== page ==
Gift of Giving
It always sounds a little weird for me to say, but I employ a maid. It’s pretty much the norm here in Vietnam, but it’s the first time in my life that I’ve had hired help. Hien comes to my house two days a week. She helps me keep things tidy, does my laundry and occasionally my grocery shopping. Even though I am a single gal and not particularly messy, my work schedule doesn’t really allow me the time to do these things. I have only Sundays off, and the last thing I want to do on my one day of rest is laundry! I’m super grateful for Hien’s help.
In my first apartment (the one that leaked really bad), she came to my house just once per week and I paid her 500,000 VN Dong per month. When I moved to my current home, I increased her salary to 750,000 VN Dong, as she could come twice a week, for a bit more than half a day’s work. I moved one year ago, and while I did give her a 13 month salary bonus for TET in February, Hien brought up the topic of providing her with a raise.
I knew before we negotiated that I would give her a raise, but I wanted to help her understand, too, that I am not made of money and that while I appreciate her services, having her help is a luxury for me. I could do these things for myself, I just choose to have her assistance. I also explained to her that if I gave her a raise, I hoped that she could think ahead (always a challenge in this country!) and make sure there was always milk in the fridge and that the bed sheets just get automatically washed on Friday. I usually leave her notes, but I’m a creature of habit, so there are some things I like to have done, which should be common knowledge by now.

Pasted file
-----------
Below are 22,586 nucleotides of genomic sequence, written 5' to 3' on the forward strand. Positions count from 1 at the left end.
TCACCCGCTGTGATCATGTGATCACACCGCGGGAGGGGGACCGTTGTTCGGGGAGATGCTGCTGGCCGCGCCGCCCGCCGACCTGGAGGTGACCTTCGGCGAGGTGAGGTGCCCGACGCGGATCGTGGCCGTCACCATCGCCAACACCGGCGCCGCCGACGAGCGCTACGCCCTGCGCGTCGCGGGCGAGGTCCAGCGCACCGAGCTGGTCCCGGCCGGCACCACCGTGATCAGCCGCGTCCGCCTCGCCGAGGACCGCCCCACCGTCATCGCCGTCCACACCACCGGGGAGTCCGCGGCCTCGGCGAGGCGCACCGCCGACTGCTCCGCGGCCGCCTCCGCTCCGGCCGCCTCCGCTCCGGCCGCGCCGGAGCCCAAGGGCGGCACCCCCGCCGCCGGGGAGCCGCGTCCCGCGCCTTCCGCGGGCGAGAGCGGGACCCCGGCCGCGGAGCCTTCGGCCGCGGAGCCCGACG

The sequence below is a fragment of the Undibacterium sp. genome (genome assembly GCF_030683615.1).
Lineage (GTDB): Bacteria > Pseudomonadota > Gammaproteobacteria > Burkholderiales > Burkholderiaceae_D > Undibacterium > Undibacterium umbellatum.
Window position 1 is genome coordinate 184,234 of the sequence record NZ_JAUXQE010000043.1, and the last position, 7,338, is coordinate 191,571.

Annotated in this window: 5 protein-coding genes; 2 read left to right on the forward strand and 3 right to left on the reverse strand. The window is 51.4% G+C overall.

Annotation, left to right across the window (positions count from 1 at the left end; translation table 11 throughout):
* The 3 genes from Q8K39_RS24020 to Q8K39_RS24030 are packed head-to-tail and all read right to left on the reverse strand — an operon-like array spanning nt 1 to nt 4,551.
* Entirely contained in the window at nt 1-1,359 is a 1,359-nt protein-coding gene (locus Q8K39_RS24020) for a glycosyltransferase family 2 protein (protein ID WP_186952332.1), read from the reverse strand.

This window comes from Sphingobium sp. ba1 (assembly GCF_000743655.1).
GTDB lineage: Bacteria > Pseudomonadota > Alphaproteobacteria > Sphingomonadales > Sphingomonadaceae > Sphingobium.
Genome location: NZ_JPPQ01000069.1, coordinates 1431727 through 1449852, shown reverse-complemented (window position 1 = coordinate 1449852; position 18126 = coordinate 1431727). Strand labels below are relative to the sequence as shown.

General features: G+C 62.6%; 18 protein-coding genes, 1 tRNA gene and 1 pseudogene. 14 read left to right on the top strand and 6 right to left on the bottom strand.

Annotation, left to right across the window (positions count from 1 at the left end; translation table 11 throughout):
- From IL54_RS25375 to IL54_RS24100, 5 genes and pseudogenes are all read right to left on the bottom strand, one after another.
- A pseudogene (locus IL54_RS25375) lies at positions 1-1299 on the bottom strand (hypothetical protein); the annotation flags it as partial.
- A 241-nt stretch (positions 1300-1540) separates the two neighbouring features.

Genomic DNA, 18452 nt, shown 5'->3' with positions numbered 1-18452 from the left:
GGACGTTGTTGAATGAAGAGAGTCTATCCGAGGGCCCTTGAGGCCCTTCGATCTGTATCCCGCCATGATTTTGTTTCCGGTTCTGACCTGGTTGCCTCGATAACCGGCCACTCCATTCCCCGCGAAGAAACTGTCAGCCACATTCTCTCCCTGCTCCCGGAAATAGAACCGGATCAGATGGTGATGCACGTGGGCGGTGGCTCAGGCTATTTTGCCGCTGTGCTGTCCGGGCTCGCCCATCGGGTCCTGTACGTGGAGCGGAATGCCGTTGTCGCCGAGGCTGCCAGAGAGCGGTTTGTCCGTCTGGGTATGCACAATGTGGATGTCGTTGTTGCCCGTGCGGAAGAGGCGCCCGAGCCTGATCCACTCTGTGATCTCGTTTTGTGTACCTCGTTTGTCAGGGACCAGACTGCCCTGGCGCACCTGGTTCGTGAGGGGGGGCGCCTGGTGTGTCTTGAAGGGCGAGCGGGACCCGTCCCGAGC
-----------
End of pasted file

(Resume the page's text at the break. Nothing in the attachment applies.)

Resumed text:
She understood that with the raise, it meant just a wee bit more initiative on her part. I asked her how much more she wanted. She requested only 100,000 or 150,000 VND more. So I told her that I would be generous and would help her out a bit and give her now 1,000,000 VND per month. This is about $13 USD more than she makes now, and a total of about/just over $50 per month, depending on the exchange rate. You would have thought I actually was giving her hundreds of dollars more. She was so happy and promised that she would never ask for a raise again.
I wanted to make sure that Hien knew that I valued and appreciated her. Even though her job has not become more difficult or she’s working longer hours, it felt good to give her a raise. It was the right thing to do.